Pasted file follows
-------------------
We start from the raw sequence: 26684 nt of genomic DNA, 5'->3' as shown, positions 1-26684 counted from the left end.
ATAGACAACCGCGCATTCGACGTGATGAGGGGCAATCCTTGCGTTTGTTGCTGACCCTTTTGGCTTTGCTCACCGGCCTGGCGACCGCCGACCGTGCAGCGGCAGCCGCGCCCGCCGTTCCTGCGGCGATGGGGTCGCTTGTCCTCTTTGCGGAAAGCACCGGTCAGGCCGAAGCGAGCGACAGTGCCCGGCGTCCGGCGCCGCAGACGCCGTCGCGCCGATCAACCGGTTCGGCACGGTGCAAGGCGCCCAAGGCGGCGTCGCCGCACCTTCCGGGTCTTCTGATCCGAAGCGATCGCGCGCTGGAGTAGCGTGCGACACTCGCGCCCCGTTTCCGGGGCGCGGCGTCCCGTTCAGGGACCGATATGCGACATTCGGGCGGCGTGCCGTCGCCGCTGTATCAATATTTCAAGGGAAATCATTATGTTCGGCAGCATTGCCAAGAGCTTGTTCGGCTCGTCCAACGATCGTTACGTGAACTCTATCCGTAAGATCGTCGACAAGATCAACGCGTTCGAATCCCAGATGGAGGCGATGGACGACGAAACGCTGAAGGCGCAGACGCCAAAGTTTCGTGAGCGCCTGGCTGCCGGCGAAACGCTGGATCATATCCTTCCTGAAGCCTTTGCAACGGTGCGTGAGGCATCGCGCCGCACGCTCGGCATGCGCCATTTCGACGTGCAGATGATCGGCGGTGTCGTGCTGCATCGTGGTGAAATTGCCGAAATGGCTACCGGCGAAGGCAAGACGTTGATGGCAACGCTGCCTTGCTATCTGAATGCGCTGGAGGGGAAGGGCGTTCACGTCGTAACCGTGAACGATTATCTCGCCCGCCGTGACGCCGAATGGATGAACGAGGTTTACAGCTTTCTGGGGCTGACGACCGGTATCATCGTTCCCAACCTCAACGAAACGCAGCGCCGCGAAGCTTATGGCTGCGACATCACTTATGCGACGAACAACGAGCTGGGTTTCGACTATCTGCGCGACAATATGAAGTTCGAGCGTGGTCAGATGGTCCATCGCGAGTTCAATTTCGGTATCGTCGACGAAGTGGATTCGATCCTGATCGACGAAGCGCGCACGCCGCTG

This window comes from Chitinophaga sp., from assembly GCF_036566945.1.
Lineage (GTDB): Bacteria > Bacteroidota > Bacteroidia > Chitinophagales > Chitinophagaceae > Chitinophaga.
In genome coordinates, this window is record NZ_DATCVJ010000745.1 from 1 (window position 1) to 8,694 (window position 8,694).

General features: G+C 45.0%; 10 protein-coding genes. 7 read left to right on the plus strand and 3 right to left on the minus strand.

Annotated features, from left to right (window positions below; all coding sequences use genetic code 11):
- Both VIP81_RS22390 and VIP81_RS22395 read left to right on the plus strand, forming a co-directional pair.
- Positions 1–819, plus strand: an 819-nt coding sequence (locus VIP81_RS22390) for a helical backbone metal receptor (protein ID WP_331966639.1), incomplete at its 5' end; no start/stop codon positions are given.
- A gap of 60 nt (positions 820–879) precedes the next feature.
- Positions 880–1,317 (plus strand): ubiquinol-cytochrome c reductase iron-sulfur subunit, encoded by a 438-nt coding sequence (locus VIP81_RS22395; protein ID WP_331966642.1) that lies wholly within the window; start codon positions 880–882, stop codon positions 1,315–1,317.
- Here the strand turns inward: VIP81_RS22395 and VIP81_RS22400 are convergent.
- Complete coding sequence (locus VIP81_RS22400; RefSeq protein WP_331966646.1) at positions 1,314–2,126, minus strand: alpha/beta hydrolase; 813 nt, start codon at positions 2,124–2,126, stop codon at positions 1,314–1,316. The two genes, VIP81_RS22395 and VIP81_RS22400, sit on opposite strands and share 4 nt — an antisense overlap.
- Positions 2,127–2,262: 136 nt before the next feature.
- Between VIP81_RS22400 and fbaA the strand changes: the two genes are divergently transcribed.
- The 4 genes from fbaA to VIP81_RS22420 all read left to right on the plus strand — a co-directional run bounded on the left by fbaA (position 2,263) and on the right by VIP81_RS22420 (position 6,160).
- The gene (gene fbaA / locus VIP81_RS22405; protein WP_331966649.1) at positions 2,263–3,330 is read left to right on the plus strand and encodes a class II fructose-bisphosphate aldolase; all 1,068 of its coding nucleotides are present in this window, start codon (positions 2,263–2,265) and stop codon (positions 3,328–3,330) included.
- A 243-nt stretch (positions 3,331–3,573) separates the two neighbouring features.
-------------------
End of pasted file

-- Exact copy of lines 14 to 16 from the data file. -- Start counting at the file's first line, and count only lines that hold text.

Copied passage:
- Positions 2,127–2,262: 136 nt before the next feature.
- Between VIP81_RS22400 and fbaA the strand changes: the two genes are divergently transcribed.
- The 4 genes from fbaA to VIP81_RS22420 all read left to right on the plus strand — a co-directional run bounded on the left by fbaA (position 2,263) and on the right by VIP81_RS22420 (position 6,160).